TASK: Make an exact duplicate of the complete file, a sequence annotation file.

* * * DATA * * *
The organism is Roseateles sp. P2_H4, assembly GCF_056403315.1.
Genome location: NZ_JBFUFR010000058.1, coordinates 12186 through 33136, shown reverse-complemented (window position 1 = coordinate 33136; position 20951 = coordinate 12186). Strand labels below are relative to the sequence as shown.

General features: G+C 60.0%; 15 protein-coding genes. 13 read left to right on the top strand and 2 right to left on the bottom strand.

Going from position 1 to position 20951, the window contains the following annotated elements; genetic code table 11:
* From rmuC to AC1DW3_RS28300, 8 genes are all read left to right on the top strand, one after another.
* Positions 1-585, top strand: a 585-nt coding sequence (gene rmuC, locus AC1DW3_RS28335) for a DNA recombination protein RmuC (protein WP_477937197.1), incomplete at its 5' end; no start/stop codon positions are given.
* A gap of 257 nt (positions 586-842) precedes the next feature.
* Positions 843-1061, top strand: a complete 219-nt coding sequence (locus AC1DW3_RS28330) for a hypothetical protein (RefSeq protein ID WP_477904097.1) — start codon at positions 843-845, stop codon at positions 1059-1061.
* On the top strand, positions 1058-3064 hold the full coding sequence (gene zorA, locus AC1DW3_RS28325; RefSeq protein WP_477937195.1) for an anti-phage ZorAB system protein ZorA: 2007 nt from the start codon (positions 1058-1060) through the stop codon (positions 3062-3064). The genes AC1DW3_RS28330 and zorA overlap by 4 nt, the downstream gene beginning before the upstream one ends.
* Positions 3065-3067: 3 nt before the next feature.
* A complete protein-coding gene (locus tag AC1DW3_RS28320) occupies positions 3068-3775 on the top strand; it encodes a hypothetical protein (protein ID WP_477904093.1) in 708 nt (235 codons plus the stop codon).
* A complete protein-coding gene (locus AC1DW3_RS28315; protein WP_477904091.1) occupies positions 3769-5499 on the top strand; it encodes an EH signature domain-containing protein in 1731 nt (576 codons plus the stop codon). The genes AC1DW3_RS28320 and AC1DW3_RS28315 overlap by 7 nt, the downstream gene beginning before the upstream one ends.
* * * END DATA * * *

The organism is Roseateles sp. P2_H4, assembly GCF_056403315.1.
Genome location: NZ_JBFUFR010000058.1, coordinates 12186 through 33136, shown reverse-complemented (window position 1 = coordinate 33136; position 20951 = coordinate 12186). Strand labels below are relative to the sequence as shown.

General features: G+C 60.0%; 15 protein-coding genes. 13 read left to right on the top strand and 2 right to left on the bottom strand.

Going from position 1 to position 20951, the window contains the following annotated elements; genetic code table 11:
* From rmuC to AC1DW3_RS28300, 8 genes are all read left to right on the top strand, one after another.
* Positions 1-585, top strand: a 585-nt coding sequence (gene rmuC, locus AC1DW3_RS28335) for a DNA recombination protein RmuC (protein WP_477937197.1), incomplete at its 5' end; no start/stop codon positions are given.
* A gap of 257 nt (positions 586-842) precedes the next feature.
* Positions 843-1061, top strand: a complete 219-nt coding sequence (locus AC1DW3_RS28330) for a hypothetical protein (RefSeq protein ID WP_477904097.1) — start codon at positions 843-845, stop codon at positions 1059-1061.
* On the top strand, positions 1058-3064 hold the full coding sequence (gene zorA, locus AC1DW3_RS28325; RefSeq protein WP_477937195.1) for an anti-phage ZorAB system protein ZorA: 2007 nt from the start codon (positions 1058-1060) through the stop codon (positions 3062-3064). The genes AC1DW3_RS28330 and zorA overlap by 4 nt, the downstream gene beginning before the upstream one ends.
* Positions 3065-3067: 3 nt before the next feature.
* A complete protein-coding gene (locus tag AC1DW3_RS28320) occupies positions 3068-3775 on the top strand; it encodes a hypothetical protein (protein ID WP_477904093.1) in 708 nt (235 codons plus the stop codon).
* A complete protein-coding gene (locus AC1DW3_RS28315; protein WP_477904091.1) occupies positions 3769-5499 on the top strand; it encodes an EH signature domain-containing protein in 1731 nt (576 codons plus the stop codon). The genes AC1DW3_RS28320 and AC1DW3_RS28315 overlap by 7 nt, the downstream gene beginning before the upstream one ends.